How to Nail (and Not Nail) Your Race Recovery

By Hayden Shearman

Two weeks ago I raced a half marathon. Thanks to a good downhill battle to chase down the leader over the final few KMs (btw, I just missed the win by an agonising 5 seconds) my body was left pretty beat up. 

But my mind was ready to knuckle down into the training again.

And that there, my fellow runners, is the perfect recipe for an injury.

Sure enough, I’m now nursing both a niggly achilles and tender patella tendon.


So, with many of you tackling Auckland Marathon, NYC Marathon, Queenstown Marathon and several others, I thought I’d share what I got right and what I got painfully wrong with my race recovery:

Got Right: Post-Race Massage
Most races have a $10-for-10-minutes deal in the finishing area. So I will always carry $20 in my race bag so I can go straight from downing some electrolyte and a banana, having a walk around and maybe a jog warm down, to the massage table. Tick.

Got Wrong: Too Inactive
My quads were trashed after running fast downhill for 8k in the half marathon. And research is telling us more and more that a key component of recovery is movement (promoting healing through increased blood flow). I got out for a couple of walks in the days following the half marathon but should have aimed for 3-4 10-20 minute walks every day.

Got Right: 13 Days of Easy Running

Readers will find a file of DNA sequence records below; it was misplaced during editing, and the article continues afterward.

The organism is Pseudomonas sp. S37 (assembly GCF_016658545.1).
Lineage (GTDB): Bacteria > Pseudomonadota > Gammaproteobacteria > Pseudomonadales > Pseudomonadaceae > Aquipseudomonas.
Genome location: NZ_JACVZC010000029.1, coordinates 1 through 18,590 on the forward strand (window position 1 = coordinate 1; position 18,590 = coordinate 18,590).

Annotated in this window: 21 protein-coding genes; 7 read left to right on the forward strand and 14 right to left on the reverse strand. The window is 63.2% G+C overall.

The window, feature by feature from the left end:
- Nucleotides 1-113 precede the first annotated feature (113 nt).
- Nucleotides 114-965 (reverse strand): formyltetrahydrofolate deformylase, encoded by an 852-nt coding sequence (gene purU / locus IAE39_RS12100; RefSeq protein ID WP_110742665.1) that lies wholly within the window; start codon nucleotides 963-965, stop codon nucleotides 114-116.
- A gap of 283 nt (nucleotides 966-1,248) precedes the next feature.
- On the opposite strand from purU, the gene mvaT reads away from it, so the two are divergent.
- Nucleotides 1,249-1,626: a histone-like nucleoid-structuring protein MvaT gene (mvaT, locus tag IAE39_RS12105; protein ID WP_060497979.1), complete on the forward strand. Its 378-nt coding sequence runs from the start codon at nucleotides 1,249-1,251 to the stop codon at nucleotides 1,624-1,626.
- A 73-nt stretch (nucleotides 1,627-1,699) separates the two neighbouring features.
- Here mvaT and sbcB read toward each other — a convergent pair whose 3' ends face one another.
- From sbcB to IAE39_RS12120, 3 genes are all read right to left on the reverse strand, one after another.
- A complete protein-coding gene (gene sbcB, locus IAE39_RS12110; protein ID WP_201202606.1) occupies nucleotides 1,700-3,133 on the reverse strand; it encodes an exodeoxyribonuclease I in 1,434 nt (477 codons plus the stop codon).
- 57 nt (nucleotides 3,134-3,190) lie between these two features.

One of the tried and true golden rules of running is that for every mile you race, you should take one day of easy, low intensity running (e.g. a half marathon requires 13 days given it is 13 miles long). I nailed this. And to be honest, my body wouldn’t have let me go any faster even if I’d wanted to!

Got Wrong: Should Have Been 15 Days
With the 13 days up, I jumped straight back into a heavy work load, but my 37-year-old body wasn’t ready. All rules need tweaking to individual circumstances and I know that since my achilles rupture of 2014, both my lower legs now take a lot longer to recover from hard sessions.

Got Right: Cross-Trained
The bike and the gym and the pool all played roles in my post-race recovery—keeping me fit and providing some helpful, low-intensity movement.

Got Wrong: Didn’t Cross-Train Enough
On the day my patella tendon flared up I chose a two-hour long run over a three-hour surf with my brother in perfect sea conditions.

Post-race is the ideal time to switch your priorities in life and spend more time doing other types of exercise and, more importantly, spending more time with friends and family. Note to self.

So, after you finish your upcoming race and you’re lying on the massage table, think about your next running goal and deposit that motivation and hunger in your memory bank for future withdrawal. But take the opportunity to switch your focus away from hard running to spending more time on other valuable things in your life, allowing your body the time it needs to bounce back stronger and faster, ready to conquer the next metaphorical (or literal) mountain you make it run up!

Hayden Shearman is the head coach of TempoFit. Join him on Facebook and Instagram